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All Blacks in a class of their own - critics

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    29 Aug 2016     Getty Images

Veteran writer Peter Jackson continued: "Steve Hansen's untouchables will have left the rest of an admiring world wrestling with an ominous question last night, one that cannot be ducked much longer.

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"It has never had to be asked before but it does now: have the All Blacks become too good for the game?"

"…Even from this distance, perhaps only England will offer a genuine threat to their monopoly of the World Cup.

"The facts confirm that the holders are not so much in a class of their own but on a different planet surrounded by a more sophisticated solar system.

"New Zealand have such rich seams of untapped talent that what would be considered a crisis anywhere else is viewed as an opportunity. [Anton] Lienert-Brown responded by playing a blinder."

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"Such is the dominance of the men in black at the moment that Australia produced so little – bar one break by Will Genia in the game – and were never challenged, not even close, despite a promise by Michael Cheika to be more physical and clinical after their drubbing at home in Sydney last week.

"With a lenient ref in Romaine Poite, the All Blacks never took a step back and although they weren't as clinical as in Sydney, not as accurate as they have been in the past few years, still had way too much in the tank for the Wallabies to ever trouble them."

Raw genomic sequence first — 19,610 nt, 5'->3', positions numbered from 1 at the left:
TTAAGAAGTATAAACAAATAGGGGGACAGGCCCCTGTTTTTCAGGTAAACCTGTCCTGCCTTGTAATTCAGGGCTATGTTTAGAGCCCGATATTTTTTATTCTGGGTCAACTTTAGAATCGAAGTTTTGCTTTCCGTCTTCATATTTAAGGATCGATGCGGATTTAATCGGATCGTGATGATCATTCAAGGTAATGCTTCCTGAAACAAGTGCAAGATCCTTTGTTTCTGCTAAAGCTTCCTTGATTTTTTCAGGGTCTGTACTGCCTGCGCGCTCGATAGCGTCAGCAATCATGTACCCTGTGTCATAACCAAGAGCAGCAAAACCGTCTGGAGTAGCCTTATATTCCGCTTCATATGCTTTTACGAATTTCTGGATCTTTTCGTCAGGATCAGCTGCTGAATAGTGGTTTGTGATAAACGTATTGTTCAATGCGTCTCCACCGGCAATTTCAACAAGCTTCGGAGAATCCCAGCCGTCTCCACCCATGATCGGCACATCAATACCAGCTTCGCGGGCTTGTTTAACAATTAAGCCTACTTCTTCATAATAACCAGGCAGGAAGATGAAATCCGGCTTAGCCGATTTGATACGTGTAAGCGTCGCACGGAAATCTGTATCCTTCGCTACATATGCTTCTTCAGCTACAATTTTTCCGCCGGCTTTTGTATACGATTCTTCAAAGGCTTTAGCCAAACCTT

Sydney Morning Herald:

"I don't foresee the Wallabies' set piece suffering the way it has over the past two weeks for the rest of the Rugby Championship, simply because no other side has a Kieran Read or Sam Whitelock to cause havoc. The All Blacks' defensive work at the lineout has reached peak Victor Matfield levels of disruption."

The Daily Telegraph (Sydney):

"It wasn't a 34-point thrashing this time. It was only a 20-point thrashing. That is the little consolation the Wallabies can take away from a 14th consecutive Bledisloe Cup series defeat in which they were comprehensively outgunned in every department…Worryingly, the gap between the two nations seems as far apart as it's ever been."

The Sunday Telegraph (London):

"How good were All Blacks?" They were absolutely magnificent. That they were not quite as good as last weekend probably goes without saying, simply because they were playing rugby from a different planet then, but they still plays some sublime stuff in retaining the Bledisloe Cup, scoring four tries and being so ruthlessly efficient at taking the opportunities when they arose."